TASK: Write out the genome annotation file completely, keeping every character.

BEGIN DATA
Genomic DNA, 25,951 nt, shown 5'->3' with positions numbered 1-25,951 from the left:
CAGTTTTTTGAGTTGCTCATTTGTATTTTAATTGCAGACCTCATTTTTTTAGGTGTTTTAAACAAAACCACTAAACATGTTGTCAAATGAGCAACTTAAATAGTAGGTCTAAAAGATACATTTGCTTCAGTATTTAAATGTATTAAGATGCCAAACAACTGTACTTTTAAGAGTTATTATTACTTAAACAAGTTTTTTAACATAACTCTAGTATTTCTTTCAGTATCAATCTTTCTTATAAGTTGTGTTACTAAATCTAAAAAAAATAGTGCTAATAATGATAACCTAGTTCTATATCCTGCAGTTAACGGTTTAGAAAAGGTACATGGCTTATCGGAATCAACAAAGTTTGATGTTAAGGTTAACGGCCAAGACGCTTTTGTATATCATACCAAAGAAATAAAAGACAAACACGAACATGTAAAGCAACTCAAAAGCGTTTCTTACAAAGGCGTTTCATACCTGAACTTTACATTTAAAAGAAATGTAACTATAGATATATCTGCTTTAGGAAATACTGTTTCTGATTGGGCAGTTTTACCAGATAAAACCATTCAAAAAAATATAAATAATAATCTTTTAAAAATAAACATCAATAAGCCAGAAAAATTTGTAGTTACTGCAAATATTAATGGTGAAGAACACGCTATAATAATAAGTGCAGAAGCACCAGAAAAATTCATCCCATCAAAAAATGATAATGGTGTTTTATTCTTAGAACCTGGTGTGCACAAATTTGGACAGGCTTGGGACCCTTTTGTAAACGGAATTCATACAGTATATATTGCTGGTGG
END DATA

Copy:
Genomic DNA, 25,951 nt, shown 5'->3' with positions numbered 1-25,951 from the left:
CAGTTTTTTGAGTTGCTCATTTGTATTTTAATTGCAGACCTCATTTTTTTAGGTGTTTTAAACAAAACCACTAAACATGTTGTCAAATGAGCAACTTAAATAGTAGGTCTAAAAGATACATTTGCTTCAGTATTTAAATGTATTAAGATGCCAAACAACTGTACTTTTAAGAGTTATTATTACTTAAACAAGTTTTTTAACATAACTCTAGTATTTCTTTCAGTATCAATCTTTCTTATAAGTTGTGTTACTAAATCTAAAAAAAATAGTGCTAATAATGATAACCTAGTTCTATATCCTGCAGTTAACGGTTTAGAAAAGGTACATGGCTTATCGGAATCAACAAAGTTTGATGTTAAGGTTAACGGCCAAGACGCTTTTGTATATCATACCAAAGAAATAAAAGACAAACACGAACATGTAAAGCAACTCAAAAGCGTTTCTTACAAAGGCGTTTCATACCTGAACTTTACATTTAAAAGAAATGTAACTATAGATATATCTGCTTTAGGAAATACTGTTTCTGATTGGGCAGTTTTACCAGATAAAACCATTCAAAAAAATATAAATAATAATCTTTTAAAAATAAACATCAATAAGCCAGAAAAATTTGTAGTTACTGCAAATATTAATGGTGAAGAACACGCTATAATAATAAGTGCAGAAGCACCAGAAAAATTCATCCCATCAAAAAATGATAATGGTGTTTTATTCTTAGAACCTGGTGTGCACAAATTTGGACAGGCTTGGGACCCTTTTGTAAACGGAATTCATACAGTATATATTGCTGGTGG